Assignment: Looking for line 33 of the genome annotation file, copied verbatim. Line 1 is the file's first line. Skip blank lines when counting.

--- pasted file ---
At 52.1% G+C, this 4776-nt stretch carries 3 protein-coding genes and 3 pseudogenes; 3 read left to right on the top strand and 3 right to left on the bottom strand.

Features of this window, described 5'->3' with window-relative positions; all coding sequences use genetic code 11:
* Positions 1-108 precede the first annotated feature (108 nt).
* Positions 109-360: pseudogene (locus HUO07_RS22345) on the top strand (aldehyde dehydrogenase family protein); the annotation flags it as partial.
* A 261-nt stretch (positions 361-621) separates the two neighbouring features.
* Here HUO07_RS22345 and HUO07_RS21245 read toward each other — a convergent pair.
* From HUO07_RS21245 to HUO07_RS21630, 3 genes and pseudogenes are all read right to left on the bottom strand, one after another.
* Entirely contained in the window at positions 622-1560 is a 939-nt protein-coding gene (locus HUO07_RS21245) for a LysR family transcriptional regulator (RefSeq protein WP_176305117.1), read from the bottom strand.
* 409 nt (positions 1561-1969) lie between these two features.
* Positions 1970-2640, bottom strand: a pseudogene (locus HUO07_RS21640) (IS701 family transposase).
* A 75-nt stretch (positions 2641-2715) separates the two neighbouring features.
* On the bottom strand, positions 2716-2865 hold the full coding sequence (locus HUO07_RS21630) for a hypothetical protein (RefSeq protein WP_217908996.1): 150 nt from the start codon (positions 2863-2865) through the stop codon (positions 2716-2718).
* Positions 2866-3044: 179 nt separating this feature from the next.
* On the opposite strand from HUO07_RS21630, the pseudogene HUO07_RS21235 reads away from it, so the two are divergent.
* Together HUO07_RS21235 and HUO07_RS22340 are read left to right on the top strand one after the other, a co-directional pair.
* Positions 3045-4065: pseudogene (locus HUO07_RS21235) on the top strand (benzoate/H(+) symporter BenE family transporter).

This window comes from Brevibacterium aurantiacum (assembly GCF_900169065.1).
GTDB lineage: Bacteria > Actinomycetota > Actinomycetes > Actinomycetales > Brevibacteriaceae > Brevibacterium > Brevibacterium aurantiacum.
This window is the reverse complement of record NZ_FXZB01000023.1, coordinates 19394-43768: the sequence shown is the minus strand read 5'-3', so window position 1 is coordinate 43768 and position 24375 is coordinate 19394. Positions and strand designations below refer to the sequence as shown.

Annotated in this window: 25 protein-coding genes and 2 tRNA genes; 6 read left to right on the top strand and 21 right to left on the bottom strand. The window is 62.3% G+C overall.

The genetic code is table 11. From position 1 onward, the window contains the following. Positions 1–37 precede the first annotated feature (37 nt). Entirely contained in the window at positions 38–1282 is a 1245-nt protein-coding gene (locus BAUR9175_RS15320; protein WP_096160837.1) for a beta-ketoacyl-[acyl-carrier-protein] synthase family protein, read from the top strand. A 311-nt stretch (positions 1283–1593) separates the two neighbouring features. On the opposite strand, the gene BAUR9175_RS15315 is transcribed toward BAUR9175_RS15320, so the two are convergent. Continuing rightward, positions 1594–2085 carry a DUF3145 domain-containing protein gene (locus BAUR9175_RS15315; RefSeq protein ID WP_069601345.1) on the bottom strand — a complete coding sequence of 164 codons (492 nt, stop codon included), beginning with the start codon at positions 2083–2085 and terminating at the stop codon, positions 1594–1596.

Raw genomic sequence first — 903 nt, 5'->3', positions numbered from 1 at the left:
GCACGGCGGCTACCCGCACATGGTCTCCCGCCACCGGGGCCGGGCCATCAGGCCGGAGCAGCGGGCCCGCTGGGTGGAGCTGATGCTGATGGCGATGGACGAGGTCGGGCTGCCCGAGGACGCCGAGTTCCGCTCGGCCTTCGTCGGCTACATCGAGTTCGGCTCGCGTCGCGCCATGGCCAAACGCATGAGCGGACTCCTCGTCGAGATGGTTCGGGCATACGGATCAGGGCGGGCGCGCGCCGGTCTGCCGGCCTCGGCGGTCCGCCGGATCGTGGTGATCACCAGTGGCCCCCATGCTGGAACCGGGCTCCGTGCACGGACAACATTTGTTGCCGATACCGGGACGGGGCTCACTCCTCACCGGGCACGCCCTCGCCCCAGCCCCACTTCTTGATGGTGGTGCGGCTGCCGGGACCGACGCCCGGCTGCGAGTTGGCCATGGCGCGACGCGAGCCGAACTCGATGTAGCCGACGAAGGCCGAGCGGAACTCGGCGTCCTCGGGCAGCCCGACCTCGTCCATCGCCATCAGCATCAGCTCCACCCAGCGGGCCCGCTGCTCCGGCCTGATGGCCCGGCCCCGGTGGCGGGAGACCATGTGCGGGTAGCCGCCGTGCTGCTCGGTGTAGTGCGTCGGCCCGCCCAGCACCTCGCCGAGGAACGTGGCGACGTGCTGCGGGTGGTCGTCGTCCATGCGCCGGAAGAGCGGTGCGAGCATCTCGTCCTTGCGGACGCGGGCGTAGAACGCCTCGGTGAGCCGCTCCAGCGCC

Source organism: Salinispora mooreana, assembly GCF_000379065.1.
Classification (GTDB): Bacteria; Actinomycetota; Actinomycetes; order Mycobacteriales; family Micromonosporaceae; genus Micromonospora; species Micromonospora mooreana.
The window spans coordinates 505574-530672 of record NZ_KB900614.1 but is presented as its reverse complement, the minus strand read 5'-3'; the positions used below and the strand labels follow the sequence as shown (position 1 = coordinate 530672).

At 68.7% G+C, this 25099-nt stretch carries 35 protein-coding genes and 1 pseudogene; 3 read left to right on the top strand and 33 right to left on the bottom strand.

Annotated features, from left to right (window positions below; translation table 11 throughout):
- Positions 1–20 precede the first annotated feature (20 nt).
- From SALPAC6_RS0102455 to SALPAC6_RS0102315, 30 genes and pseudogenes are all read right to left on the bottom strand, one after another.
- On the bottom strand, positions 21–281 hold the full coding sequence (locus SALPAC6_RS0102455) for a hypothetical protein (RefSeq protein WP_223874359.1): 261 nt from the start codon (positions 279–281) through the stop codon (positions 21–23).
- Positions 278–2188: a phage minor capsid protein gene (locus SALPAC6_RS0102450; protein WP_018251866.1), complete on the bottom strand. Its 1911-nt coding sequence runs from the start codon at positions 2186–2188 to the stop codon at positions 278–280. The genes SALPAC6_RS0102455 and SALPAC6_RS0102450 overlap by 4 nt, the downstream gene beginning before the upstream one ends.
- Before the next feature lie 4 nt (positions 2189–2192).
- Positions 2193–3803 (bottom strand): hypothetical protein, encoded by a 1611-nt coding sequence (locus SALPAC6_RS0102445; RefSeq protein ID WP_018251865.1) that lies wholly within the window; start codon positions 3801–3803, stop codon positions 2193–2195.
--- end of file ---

- Before the next feature lie 4 nt (positions 2189–2192).